“It was really an eye-opener for me to see … the Loft, which houses so many wonderful literary organizations,” Gorham says. “There were children running in and out for book-making classes, and there was a gift shop and a coffee shop, and studios for writers.”

The problem is, as always, support and money. So what would it take?

Gorham’s answer: “Basically, just one person and a salary for that person to get something moving, to start to talk to funders. I think there’s probably a number of good individuals in this city in particular who would love to do something like that.”

And according to Casey, Louisville already has a prime location for such a venue on East Market Street, where participation in the Friday Trolley Hops would bring needed exposure. “If you give people a nexus to associate with and to revolve around, to take advantage of, I think you create an appreciation in the community for what they have,” Casey says. “Having a really welcoming environment that brings people in, it makes you part of the landscape in a way that’s really essential.”

With so many organizations working toward a unified writing culture, it’s easy to lose sight of the smaller voices, like June Leffler, winner of a grant from the Kentucky Foundation for Women. Perhaps small isn’t the right word, though “small publishing” is an operative term in the case of what she calls her “outlier” zine, Goodwill.

Zine publishing has grown exponentially in recent years. That’s because publishers — including locals like Sarabande and Typecast — are so selective. For young writers trying to establish a voice, zines — diminutive, cheaply produced literary magazines — are easily assembled via DIY desktop publishing.

“Other cities, some even much smaller than Louisville, have a thriving zine community,” explains 21-year-old Leffler, who started making zines at the age of 14. “There are zines here, but not enough to be noticed. Even intellectual or artistic people might not know what a zine is, and that isn’t the case in bigger cities. I have to go to Chicago to meet people that make zines or to buy zines. Even in Bloomington, there is a bigger zine presence, and I don’t really feel good about that.”

Leffler, founder and editor of Goodwill, describes the project as both journalism and literature produced primarily by Louisvillians ranging in age from 18 to 30. The distribution is 300, and the publication is offered for free along Bardstown Road and Frankfort Avenue, and at local universities. Begun in June 2009, Goodwill is published four times a year, all while Leffler and fellow contributors go to school or work full time. Issue No. 8 recently came out with the help of Jennifer Woods and Typecast Publishing; a launch party is planned for 7:30 p.m. on April 2 at Quill’s Coffee in the Highlands.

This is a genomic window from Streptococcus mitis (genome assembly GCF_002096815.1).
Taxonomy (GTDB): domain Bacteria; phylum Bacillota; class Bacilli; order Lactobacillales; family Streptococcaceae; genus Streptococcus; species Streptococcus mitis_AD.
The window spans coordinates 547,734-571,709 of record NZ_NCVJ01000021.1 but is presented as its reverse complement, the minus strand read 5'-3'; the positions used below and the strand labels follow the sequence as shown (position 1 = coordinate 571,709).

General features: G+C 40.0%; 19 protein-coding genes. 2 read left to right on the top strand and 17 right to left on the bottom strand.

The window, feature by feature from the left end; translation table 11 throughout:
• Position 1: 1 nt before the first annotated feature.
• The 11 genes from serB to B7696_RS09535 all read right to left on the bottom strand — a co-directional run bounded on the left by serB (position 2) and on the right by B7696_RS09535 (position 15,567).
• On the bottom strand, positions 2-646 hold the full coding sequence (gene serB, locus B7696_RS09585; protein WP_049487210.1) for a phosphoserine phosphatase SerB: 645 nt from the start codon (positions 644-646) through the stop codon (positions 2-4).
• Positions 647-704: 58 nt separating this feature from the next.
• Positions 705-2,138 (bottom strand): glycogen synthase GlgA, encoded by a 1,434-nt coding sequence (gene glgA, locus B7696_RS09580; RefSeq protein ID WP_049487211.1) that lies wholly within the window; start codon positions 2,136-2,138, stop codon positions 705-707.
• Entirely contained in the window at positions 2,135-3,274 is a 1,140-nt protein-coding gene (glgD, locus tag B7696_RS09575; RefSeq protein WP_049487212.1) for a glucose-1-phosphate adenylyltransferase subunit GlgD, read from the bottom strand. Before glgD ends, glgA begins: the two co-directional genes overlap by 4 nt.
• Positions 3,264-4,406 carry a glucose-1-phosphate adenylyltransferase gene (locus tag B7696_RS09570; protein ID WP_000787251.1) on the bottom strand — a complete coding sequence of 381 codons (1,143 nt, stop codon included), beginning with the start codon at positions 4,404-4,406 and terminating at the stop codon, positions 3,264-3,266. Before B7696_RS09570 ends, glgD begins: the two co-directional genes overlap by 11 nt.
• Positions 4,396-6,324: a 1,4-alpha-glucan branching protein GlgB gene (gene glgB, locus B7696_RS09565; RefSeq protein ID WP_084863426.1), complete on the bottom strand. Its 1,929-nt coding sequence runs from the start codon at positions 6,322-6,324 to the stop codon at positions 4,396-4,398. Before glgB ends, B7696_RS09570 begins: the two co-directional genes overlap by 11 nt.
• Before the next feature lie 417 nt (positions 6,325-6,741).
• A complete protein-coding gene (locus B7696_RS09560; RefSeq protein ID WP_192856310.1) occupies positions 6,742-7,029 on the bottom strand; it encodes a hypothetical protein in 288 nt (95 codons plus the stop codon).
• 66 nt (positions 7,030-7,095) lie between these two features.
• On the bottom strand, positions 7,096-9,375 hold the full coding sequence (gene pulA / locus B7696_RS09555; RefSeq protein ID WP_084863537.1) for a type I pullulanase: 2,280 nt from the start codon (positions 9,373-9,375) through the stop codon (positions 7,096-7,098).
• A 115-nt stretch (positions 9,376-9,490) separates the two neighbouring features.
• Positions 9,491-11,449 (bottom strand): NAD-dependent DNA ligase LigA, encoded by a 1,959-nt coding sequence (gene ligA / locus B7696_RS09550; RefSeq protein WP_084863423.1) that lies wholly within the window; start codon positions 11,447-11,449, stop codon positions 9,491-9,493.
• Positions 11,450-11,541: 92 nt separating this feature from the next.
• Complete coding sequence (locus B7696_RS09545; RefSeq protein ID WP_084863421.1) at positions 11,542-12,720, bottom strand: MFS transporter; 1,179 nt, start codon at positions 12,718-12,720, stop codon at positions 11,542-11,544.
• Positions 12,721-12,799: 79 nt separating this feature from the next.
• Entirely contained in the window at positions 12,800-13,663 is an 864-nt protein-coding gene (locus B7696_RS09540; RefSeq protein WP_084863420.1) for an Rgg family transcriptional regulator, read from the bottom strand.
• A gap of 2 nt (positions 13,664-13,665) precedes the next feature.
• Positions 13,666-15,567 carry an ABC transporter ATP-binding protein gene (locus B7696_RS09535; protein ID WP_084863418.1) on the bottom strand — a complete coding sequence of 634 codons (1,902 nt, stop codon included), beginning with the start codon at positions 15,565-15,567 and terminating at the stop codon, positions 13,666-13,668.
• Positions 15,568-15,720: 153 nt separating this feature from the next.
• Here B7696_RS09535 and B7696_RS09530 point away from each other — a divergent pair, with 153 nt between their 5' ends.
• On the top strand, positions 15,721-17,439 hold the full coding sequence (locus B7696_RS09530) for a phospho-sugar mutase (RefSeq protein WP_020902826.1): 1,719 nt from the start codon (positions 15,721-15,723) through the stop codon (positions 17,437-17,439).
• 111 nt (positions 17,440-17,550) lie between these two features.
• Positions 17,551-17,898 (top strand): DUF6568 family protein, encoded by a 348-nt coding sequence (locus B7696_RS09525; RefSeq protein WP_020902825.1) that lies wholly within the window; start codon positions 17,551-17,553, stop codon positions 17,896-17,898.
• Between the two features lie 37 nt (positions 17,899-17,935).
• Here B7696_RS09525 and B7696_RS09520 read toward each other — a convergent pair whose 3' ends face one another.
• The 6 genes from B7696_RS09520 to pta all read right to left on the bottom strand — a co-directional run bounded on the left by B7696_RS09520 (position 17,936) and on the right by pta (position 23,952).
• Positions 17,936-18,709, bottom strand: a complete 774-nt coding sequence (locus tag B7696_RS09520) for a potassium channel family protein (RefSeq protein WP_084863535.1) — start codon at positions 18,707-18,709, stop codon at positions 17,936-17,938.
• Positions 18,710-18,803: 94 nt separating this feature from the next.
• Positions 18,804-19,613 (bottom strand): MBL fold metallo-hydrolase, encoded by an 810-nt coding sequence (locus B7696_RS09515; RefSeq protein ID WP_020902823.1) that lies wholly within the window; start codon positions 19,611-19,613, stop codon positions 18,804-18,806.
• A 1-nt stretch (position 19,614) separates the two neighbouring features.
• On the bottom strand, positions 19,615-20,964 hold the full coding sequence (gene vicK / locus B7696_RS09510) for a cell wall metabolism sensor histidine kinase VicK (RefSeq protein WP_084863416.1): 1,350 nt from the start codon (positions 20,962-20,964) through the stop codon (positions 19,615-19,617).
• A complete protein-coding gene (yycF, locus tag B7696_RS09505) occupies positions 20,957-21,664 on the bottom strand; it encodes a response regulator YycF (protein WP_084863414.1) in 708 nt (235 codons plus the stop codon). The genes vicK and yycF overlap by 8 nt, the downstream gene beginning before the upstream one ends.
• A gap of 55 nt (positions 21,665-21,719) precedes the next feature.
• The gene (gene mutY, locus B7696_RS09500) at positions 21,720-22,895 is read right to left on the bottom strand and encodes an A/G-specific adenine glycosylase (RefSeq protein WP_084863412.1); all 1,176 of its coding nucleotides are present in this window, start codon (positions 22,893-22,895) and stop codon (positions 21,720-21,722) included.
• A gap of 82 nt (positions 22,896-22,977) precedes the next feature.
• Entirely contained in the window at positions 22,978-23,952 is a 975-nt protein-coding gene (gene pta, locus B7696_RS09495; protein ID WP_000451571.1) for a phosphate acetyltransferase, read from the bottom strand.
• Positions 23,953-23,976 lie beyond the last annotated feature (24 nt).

“I think every successful collaboration that gets done will only lead to more,” says Woods, adding that she’d like to see other local publishers follow suit.

Leffler agrees: “In Louisville, there can’t be any snide competition … The literary scene, with all its different people, needs to partner up in any way they can. We all need to encourage literary awareness as a whole, make it known that our peers are out there. Once readers know that Louisville actually has a literary scene, they can go from there and seek out their particular interest.”

Sparking an interest among readers remains a challenge — someone needs to be there to read a local work, respond to it and, ultimately, support it.

This means appealing to a variety of audiences: Typecast recently produced an issue of The Lumberyard dedicated to truckers, and then went on to host a well-attended opening event in the South End — they even advertised over radio stations popular among truckers. It was a new audience to tap into, and it was a success.

“For some reason, we have a tendency to get and stay with our own until somebody makes an effort to reach out,” Woods says. “If we really want to be a city like Portland in terms of our literary profile, we’ve got all the tools to do it, we just need to use them. I think every successful collaboration will only lead to more … It would be really cool to see it grow.”

This will require writers being more involved as an audience, according to Sarabande editor Gorham. “I think if we could convince some of those writers to participate in literature in the larger sense,” she says, “to buy more books, to attend more readings, to put their money where their mouth is, to join some fundraising events, put their support out there rather than just be concerned with being published, that would be, for me, a priority.”